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The problem of finding a Hamiltonian path in a partial grid graph (that is, an arbitrary subgraph of a grid, not necessarily even induced) remains NP-complete [1]. Thus, you are likely out of luck for a polynomial-time approach. A good choice for a heuristic might depend on your instance size and further structure. However, in general, you could try say a ...


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Yes it exists and the existence of a linear ordering not only shows the existence of the topological oredering over the vertices but also that this ordering is unique. It is not hard to prove that the graph represents a linear ordering using the facts that the graph is complete and acyclic. That should be a good exercise for you (proving a relation is a ...


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The class of graphs that contain a Hamiltonian cycle is known as Hamiltonian graphs. Being Hamiltonian doesn't really imply much: a wide range of well-known graph parameters (diameter, treewidth, chromatic number, ...) can still be unbounded. At least partly, this is the reason there aren't many non-trivial subclasses of Hamiltonian graphs known. As an ...


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Your problem is a variant of Euclidean TSP in which you are looking for a path instead of a cycle. You can (essentially) reduce your problem to the usual Euclidean TSP by adding a point at infinity. Here is a quick summary of what is known about Euclidean TSP, paraphrasing a survey of Czumaj from the Encylopedia of Algorithms: For every fixed $k$, there is ...


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Problem 1 can be solved in polynomial time. Here is a simple algorithm to compute it in $O(n^2 + nm)$ (it can probably be done faster). This can be solved in a dynamic programming style. If we find the shortest length $k$ path to all nodes from source $s$, then we can easily find the shortest length $k+1$ path to all nodes from source $s$. Let $d_k(v)$ be ...


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Actually, grid graphs are a very specific class of input problems, and a good number of algorithms are known that can solve problems which remain hard in other instances, i.e., non-grid graphs. Even if it is not directly related to your question, I could not avoid citing the following paper: F. Keshavarz-Kohjerdi, A. Bagheri, A. Asgharian-Sardroud. A ...


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You are right that in the coding of the graph one needs a possibly quadratic number of strands to represent the edges. My guess is that Adleman likes to distinguish the two kinds of operations. First there is the coding of the input graph, which may be very complicated to avoid accidental combinations. Then there is the number of laboratory steps to ...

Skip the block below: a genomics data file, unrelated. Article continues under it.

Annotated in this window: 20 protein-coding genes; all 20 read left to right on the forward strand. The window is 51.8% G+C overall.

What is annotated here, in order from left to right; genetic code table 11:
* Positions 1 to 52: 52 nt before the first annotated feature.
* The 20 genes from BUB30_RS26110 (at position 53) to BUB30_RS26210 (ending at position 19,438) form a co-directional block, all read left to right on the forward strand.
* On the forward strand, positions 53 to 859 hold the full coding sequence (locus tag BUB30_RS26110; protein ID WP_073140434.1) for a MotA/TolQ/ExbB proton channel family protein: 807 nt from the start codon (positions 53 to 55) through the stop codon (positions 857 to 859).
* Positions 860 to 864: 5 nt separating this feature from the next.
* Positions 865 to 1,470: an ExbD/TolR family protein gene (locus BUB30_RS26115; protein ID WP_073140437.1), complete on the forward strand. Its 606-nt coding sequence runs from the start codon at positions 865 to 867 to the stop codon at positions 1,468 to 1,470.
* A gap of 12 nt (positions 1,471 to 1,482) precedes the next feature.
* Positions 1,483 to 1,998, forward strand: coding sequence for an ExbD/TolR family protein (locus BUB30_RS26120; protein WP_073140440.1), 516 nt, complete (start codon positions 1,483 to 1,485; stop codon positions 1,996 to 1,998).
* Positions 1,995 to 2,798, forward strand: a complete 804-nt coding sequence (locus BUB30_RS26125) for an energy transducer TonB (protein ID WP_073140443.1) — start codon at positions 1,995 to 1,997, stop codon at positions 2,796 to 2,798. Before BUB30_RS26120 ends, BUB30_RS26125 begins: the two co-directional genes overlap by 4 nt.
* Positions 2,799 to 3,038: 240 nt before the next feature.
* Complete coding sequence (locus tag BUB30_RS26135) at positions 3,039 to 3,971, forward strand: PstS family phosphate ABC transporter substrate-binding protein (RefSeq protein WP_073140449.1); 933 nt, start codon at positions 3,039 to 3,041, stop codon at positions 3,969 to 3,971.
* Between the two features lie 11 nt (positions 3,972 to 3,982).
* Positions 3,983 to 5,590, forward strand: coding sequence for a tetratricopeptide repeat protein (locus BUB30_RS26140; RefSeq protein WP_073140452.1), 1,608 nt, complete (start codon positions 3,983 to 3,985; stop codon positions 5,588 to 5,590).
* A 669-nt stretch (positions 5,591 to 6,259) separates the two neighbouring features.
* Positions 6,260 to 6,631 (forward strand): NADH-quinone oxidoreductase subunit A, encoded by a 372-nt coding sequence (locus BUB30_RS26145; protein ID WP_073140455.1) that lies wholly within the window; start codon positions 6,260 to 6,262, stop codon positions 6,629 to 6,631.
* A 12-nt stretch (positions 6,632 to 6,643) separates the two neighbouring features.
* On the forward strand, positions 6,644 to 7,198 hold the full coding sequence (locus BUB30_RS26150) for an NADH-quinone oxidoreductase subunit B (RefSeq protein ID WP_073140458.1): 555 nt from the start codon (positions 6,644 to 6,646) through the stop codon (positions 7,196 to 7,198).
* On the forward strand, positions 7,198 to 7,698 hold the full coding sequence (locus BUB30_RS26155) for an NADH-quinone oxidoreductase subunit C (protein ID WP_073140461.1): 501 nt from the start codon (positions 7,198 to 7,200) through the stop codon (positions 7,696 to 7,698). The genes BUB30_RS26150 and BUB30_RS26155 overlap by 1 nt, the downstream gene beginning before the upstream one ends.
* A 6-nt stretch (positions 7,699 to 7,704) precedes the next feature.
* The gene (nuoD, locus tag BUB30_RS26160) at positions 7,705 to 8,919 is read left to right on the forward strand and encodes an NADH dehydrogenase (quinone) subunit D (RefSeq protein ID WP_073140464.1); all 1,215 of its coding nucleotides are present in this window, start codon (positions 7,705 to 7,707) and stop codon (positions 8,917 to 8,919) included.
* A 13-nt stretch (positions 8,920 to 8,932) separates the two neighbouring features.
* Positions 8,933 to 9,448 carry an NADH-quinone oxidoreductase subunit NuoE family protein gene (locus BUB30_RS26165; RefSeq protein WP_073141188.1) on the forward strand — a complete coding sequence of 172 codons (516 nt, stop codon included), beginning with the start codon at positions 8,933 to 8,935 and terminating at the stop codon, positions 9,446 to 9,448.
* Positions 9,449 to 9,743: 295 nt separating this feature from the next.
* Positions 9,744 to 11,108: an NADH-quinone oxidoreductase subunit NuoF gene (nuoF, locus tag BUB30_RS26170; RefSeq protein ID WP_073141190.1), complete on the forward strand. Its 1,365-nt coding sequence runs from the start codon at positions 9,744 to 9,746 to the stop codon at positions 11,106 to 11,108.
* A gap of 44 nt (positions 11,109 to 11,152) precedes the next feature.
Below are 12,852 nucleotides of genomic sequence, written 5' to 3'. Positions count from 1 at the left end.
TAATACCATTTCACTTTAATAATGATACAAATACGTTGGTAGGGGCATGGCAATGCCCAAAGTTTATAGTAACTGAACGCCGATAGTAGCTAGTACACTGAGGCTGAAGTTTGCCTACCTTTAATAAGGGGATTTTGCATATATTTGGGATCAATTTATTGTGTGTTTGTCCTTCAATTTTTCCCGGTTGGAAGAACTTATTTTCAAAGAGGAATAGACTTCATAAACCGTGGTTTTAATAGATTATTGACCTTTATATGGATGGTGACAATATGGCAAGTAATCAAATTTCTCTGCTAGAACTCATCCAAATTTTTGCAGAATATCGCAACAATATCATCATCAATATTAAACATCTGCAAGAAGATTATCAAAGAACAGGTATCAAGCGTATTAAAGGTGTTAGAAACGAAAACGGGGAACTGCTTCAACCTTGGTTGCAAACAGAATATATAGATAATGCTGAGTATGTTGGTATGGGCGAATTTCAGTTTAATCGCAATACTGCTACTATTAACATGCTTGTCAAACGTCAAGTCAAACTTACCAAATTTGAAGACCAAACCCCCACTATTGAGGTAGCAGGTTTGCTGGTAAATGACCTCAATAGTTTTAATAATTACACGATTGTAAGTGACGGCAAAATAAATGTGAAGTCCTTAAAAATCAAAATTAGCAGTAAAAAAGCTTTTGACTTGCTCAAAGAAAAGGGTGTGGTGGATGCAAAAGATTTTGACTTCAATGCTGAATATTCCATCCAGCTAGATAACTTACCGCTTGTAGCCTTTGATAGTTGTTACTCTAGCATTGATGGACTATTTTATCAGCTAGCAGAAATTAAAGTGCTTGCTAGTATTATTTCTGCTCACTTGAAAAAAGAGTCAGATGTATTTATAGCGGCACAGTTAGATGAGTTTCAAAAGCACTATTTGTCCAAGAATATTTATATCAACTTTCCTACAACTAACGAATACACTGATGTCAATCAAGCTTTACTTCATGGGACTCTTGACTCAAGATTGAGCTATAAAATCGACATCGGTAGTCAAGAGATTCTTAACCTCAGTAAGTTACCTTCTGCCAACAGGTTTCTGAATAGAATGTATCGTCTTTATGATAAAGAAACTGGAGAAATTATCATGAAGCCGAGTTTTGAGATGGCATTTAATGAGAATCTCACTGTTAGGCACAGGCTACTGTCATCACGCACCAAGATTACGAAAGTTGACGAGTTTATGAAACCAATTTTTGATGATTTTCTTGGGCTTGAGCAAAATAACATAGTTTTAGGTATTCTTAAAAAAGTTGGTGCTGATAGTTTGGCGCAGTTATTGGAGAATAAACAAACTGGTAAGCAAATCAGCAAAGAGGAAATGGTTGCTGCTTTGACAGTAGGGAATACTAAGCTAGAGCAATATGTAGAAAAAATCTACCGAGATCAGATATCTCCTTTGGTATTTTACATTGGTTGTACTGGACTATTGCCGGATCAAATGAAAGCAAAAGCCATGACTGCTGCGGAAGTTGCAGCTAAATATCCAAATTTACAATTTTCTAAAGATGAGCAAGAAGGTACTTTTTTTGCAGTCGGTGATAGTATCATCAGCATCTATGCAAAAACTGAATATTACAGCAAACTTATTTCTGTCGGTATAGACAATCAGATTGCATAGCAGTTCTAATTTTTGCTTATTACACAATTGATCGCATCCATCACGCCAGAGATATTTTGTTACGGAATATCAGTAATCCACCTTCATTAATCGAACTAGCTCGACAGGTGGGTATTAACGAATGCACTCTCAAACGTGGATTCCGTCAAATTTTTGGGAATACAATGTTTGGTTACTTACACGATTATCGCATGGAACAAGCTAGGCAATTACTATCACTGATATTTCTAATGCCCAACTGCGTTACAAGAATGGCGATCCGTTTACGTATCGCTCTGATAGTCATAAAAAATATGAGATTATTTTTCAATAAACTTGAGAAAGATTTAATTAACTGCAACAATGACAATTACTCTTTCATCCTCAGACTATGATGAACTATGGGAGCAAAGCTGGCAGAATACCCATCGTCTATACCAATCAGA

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Let $P$ be an arbitrary simple path in the graph. If $P$ appears in a Hamiltonian cycle of the graph, you can remove all the vertices of $p$ except the first and the last vertex, connect these two vertices with an edge and the resulting graph must be Hamiltonian. Keeping this in mind, we can build the Hamiltonian cycle step by step starting with path of ...


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One simple way is to face this problem like a state-space search. Assume that going in each of 4 directions on a node that has not been visited is one action. Make a function that is responsible for producing all the next possible states given the current state. It produces a list of all next actions (at most 4 states). As you may know, we call this function ...


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Here is what it boils down to. There are $n$ vertices $v_1,\ldots,v_{n-1},v$. For each $i$, there is an edge either from $v$ to $v_i$ or from $v_i$ to $v$. We need to show that one of the following holds: There is an edge from $v$ to $v_1$. There is $i < n-1$ such that there are edges from $v_i$ to $v$ and from $v$ to $v_{i+1}$. There is an edge from $v_{...


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I'm not able to understand how having a cycle makes it solvable? The basic intuition is that it reduces the amount of state you need to track. With cycles allowed you just need to build up a table of the shortest length-k path from s to each other vertex. With cycles disallowed you need to track all of the intermediate vertices, so you potentially wind up ...


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This answer shows this problem is NP-hard. Further research is needed to determine whether it belongs to APX or it is APX-hard. Let $G$ be a complete directed acyclic graph, i.e., you can name the vertices $1,2,\ldots,n$ and there is an edge $(i,j)$ for all $i<j$. Let $D'=D$, and $k$ is equal to half of the sum of the weights of all vertices. Now there ...


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Hamiltonian path problem remains NP-complete in planar graphs [1], so your problem is also NP-complete since in a planar graph, two edges cannot intersect with each other. [1] Garey, M. R., Johnson, D. S., & Tarjan, R. E. (1976). The planar Hamiltonian circuit problem is NP-complete. SIAM Journal on Computing, 5(4), 704-714.


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